19 May 2007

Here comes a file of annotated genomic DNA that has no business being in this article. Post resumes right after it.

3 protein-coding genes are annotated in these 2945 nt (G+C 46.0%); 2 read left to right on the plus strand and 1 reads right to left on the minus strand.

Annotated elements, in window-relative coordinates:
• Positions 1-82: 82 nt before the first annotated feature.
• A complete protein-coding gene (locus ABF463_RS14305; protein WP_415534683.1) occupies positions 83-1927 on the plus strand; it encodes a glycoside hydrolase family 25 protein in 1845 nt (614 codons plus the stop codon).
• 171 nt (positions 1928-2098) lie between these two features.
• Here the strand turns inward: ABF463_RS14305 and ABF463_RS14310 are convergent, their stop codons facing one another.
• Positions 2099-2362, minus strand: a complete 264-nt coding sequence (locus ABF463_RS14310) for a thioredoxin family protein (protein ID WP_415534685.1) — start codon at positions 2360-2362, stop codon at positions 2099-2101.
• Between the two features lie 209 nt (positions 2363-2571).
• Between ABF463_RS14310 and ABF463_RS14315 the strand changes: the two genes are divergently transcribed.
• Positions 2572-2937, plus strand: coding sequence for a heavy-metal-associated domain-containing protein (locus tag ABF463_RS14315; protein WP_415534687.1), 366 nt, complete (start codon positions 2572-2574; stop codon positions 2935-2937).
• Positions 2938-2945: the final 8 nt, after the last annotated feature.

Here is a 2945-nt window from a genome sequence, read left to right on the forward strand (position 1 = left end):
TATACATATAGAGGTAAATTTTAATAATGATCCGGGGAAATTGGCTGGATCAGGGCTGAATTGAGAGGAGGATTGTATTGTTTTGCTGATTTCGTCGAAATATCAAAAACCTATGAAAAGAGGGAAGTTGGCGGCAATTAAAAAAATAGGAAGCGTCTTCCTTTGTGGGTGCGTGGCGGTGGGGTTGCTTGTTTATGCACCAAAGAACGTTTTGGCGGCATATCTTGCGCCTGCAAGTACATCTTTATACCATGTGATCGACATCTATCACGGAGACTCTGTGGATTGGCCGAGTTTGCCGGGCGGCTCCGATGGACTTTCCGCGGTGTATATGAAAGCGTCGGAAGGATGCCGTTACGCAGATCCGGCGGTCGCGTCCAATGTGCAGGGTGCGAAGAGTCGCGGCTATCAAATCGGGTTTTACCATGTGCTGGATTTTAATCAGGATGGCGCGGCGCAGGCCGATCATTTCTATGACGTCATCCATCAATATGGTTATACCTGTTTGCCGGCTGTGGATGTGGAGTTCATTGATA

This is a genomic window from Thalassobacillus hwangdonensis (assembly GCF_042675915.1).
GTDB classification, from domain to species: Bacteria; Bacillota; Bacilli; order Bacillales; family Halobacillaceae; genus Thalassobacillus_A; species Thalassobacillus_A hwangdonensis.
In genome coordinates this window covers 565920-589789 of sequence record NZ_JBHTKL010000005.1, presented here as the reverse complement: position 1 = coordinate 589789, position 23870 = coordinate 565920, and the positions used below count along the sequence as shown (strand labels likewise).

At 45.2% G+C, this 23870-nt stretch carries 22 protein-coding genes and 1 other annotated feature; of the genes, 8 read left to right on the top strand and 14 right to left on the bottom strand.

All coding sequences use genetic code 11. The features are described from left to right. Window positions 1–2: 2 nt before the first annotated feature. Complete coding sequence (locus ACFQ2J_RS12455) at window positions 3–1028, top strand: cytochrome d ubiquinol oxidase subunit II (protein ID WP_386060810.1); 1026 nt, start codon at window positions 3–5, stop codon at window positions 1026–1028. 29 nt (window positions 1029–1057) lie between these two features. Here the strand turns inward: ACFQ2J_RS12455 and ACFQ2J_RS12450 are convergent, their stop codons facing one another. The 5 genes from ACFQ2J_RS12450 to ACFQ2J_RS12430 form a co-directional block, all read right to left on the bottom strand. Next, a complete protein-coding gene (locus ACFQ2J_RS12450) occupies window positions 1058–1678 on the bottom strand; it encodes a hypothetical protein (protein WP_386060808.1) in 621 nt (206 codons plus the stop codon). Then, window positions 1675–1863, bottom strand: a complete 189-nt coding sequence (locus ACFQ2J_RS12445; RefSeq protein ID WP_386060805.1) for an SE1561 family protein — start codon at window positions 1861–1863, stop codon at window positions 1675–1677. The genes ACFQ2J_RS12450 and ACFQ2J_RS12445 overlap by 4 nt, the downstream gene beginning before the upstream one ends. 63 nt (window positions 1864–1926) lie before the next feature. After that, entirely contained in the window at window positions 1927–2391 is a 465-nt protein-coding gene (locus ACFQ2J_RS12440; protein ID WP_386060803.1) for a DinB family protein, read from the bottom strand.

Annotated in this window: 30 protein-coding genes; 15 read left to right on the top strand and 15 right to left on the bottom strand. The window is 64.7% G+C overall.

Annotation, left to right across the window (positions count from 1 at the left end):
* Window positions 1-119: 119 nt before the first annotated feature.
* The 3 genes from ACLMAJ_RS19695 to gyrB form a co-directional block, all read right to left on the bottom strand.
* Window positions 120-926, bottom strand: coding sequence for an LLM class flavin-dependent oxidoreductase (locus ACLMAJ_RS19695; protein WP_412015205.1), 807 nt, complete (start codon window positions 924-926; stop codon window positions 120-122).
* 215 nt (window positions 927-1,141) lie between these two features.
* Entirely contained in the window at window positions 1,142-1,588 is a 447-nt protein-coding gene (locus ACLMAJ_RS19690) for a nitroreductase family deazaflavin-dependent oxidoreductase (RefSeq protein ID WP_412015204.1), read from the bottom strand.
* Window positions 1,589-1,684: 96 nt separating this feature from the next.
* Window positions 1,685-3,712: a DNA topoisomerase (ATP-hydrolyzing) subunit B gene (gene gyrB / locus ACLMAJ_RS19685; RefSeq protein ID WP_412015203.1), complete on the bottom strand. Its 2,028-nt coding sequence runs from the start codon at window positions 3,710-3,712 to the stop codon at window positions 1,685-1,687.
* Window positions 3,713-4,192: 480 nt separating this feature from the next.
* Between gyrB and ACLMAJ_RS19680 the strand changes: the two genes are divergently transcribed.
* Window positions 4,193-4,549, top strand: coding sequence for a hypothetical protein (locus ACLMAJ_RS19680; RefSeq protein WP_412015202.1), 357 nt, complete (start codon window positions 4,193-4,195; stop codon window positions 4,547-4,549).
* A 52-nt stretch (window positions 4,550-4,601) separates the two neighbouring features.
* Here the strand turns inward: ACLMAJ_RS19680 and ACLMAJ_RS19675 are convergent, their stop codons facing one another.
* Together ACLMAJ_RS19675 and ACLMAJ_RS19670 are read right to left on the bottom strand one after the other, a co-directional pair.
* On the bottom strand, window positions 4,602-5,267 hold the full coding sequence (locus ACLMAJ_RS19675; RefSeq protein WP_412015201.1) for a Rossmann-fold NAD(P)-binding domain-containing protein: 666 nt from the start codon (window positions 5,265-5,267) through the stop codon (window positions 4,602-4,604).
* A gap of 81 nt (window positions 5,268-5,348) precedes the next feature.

In a diplomatic u-turn, the Brazilian Ministry of Foreign Affairs has decided not to attend the international meeting on cluster bombs that will be held in Lima next week, from 23 – 25 May. Some 70 countries are expected to turn up to the talks.“As one of Latin America’s major powers, and a strong advocate on humanitarian issues, Brazil should be leading the continent in tackling the horrific civilian consequences of cluster munitions,” said Thomas Nash, of the Cluster Munition Coalition (CMC).Cluster munitions are weapons that can disperse up to several hundreds of smaller submunitions - or "bomblets"- over wide areas. The danger of cluster munitions is twofold because many of the submunitions fail to detonate on impact, leaving them scattered on the ground like landmines, ready to kill and maim when disturbed or handled.Civilians make up the vast majority of the victims of cluster bombs and children make up a high percentage in many countries.Brazil is one of three South American producers of cluster munitions, together with Argentina and Chile, both of whom are participating. Brazil had also originally registered for the conference, where a draft treaty will be discussed.But in spite of earlier statements at the Human Rights Council, denouncing cluster bombs, the Brazilian government made a last minute decision to withdraw.This means the country will not be one of the more than 20 countries who in Lima will join the original group of 46 from a launch-meeting of the process in Oslo, Norway in February.Argentina, Colombia and Chile are among the countries who have agreed to implement a global ban on cluster munitions that cause unacceptable harm to civilians by 2008. In Lima, they will be joined by Uruguay, Ecuador, Bolivia, Peru and Venezuela: a list of countries campaigners say Brazil should be on.“Argentina and Chile, as producers, have started to take responsible steps towards ending the use of these indiscriminate and inhumane weapons. Where is Brazil?” asks Brazilian campaigner Cristian Wittmann of the International Campaign to Ban Landimines (ICBL), and member of the CMC.“There is room in this process for all countries that are serious about tackling the problem of cluster munitions, and we hope that Brazil will reconsider its position,” said Steve Goose of Human Rights Watch, Co-chair of the CMC.